Hi @quasipickle,

It’s quite impossible to determine on my side what really happened there.
From my experience I haven’t encountered such a situation - as you already know, I’ve reproduced the test a couple of times after you’ve mentioned the issue and in all the situations, the readings were okay.

We’ll be waiting for you to test the new batch of sensors and then come back with some news.

Success!
And thank you!


#16

I just received 2 more sensors and tried them out. I’m getting the same results. I thought since typically white is ground, that I would reverse the wires and put the white in the hole labelled “GND”, and the red in the hole labelled “TP4”. That made the results a little more accurate. For a while I was getting readings of 20/24 & though that had fixed it. Now I’m getting readings of 16/22 and 14/22.

analog_value in the method __getThermocoupleVoltage() is always 68 or 69. Is that an expected value (therefore possibly indicating a software problem) or is that too low (therefore possibly indicating a hardware problem).


#17

Hi @quasipickle,

Seeing that all of your 5 sensors behave exactly the same, it means they all share a common problem.

On the other side of things, I have tried again my sensor and it gives me good readings with an absolute difference of 1 Celsius Degrees between the room temperature and the temperature of K-Type tip - which is expected and fine - even 2-3 Celsius Degrees would be totally acceptable.

Having my sensor work in the right parameters and seeing yours behaving such similarly between them, makes me think that something isn’t setup properly. A mistake that’s probably easily overlooked may lead to such situations, because 5 sensors going faulty is highly unlikely.

I’d suggest you start this mini-project from ground 0 again and see how it goes. Maybe something has been missed out.

Thank you!


#18

I concur - the problem is something other than the sensors. I don’t know where else to look though. I just updated the GrovePi firmware and re-cloned & installed the GrovePi python libraries. Running your high_temperature_example.py, I get the same old numbers - not close numbers like you’re getting.

I agree that the problem is system-wide, I just don’t know what I could possibly have done to change anything. If something isn’t set up properly, what could it possibly be - I haven’t set up anything?

In my last post I said

analog_value in the method __getThermocoupleVoltage() is always 68 or 69

Is that an appropriate value for 22C? Or is it an appropriate value for 14C/16C? I’m wondering if the problem is somehow not enough voltage is getting to the sensors? Maybe the GrovePi itself is broken? None of the digital sensors I connect seem to have any problem - just the analog sensors, and just the high-temperature component.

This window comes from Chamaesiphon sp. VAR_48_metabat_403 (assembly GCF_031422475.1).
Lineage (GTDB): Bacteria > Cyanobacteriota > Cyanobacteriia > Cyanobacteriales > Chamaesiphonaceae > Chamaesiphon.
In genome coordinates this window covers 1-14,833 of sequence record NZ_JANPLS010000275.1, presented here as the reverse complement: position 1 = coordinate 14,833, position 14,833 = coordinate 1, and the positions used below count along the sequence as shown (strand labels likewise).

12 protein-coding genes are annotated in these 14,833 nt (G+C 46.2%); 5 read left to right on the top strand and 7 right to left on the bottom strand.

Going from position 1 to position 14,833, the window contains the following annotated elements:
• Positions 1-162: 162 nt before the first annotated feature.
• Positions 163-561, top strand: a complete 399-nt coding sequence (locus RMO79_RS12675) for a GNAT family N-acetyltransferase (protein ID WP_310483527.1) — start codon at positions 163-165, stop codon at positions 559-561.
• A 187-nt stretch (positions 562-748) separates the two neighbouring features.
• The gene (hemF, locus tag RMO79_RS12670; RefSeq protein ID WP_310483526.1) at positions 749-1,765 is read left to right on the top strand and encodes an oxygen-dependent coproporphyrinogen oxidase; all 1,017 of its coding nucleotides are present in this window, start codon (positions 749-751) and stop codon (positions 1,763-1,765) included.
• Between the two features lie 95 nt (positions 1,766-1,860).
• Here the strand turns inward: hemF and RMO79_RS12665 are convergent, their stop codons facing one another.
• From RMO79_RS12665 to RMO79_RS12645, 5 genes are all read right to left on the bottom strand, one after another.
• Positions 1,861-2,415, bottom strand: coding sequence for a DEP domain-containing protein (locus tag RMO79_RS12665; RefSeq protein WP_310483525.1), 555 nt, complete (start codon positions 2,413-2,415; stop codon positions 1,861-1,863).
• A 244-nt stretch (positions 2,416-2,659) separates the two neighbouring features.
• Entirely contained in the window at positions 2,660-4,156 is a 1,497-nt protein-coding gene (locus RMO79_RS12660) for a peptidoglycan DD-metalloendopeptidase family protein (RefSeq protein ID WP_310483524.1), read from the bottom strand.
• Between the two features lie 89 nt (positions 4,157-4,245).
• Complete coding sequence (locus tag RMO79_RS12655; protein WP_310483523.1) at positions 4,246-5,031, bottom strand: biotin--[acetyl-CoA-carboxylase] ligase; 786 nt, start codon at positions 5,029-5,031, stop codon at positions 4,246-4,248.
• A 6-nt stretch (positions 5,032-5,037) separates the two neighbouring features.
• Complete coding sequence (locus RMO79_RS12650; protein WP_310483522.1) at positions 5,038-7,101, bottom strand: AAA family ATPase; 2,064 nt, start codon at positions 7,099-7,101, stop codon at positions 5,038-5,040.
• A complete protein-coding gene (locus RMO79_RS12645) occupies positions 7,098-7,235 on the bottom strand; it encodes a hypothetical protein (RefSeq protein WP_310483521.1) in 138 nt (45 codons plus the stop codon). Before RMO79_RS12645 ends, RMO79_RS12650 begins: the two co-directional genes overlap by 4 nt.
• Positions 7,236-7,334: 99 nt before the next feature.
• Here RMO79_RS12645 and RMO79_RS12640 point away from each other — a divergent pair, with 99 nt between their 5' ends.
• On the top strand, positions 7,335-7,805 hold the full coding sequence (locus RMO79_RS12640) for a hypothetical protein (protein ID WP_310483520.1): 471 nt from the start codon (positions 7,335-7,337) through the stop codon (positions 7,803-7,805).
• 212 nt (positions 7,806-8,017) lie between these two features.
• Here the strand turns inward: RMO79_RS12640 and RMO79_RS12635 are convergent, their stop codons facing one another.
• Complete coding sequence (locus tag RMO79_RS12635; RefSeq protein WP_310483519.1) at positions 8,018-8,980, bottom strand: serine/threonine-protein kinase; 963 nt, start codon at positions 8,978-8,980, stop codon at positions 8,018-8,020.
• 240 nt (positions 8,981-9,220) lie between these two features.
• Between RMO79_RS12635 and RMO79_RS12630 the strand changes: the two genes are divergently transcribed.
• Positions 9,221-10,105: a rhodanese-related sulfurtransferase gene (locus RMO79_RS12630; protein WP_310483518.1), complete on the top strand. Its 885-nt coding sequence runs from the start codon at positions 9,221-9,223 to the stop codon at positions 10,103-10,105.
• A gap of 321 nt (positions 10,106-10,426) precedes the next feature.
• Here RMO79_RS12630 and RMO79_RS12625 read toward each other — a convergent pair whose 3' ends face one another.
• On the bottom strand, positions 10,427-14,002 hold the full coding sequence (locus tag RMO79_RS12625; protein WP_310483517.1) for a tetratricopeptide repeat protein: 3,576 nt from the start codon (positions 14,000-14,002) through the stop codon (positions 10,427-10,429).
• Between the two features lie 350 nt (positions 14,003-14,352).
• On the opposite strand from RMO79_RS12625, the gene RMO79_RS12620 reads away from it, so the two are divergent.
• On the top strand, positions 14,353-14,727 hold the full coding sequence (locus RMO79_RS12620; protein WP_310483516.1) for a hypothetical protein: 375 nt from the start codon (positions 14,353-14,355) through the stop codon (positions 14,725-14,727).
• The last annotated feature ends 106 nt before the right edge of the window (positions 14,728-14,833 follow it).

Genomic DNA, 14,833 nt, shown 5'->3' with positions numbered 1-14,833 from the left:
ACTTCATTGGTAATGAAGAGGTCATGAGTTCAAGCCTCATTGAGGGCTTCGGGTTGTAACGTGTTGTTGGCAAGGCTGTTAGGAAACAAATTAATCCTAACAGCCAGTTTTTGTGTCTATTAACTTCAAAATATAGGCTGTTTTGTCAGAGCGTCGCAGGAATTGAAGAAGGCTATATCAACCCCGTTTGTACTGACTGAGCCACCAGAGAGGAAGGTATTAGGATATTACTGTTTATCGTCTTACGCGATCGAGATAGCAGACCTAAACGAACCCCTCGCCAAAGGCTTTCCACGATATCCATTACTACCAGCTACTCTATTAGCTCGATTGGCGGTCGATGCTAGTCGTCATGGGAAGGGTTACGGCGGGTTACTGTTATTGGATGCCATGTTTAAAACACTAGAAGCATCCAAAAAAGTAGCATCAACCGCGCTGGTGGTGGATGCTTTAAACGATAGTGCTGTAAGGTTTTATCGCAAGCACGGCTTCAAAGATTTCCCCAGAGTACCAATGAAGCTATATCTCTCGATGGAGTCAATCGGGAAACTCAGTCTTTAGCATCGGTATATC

#19

Hi @quasipickle,


The analog_value in the __getThermocoupleVoltage() function sits at around 71 - my room is significantly warmer.
Heating up the K-Type tip by a couple of degrees only raises the analog_value to about 72-73.

So the precision that’s offering is quite low. I’m starting to think there’s a bad electrical contact somewhere (it can be something really minor), because for an increment of the analog_value variable, the temperature changes significantly - so it could justify your “offset”.


While thinking about it, the difference between 69 and 71 is almost neglectable, but for the sensor it matters a lot, because it represents a change of a couple of Celsius degrees.


Are you powering your Raspberry Pi (and hence the GrovePi) with anything else than a microUSB?
Whether you’re using a microUSB or not for powering it up, what’s the maximum amperage you can get?

I’ve checked my voltages I get on the Raspberry Pi and these are the following figure:

  • 4.97V for the 5V power supply

  • 3.33V for the 3V power supply

These figures look alright to me. How do they look at you?


Thank you!


#20

Hi Robert,

We’re using microUSB.

I tested the voltages by connecting to pin 6 (the ground) and pin 2 (5V) and pin 1 (3V)

The 5V supply is kicking out 5.14V
The 3.3V supply is kicking out 3.31V

FYI, I also dipped the sensor into a cup of hot water. Our chemistry department lent me a datalogger so I could get a reliable temperature. When I measured the water, it was 78C, the sensor was returning around 68C. I realize this doesn’t change the direction of debugging, but it does show that the offset is not temperature dependent.

Thanks.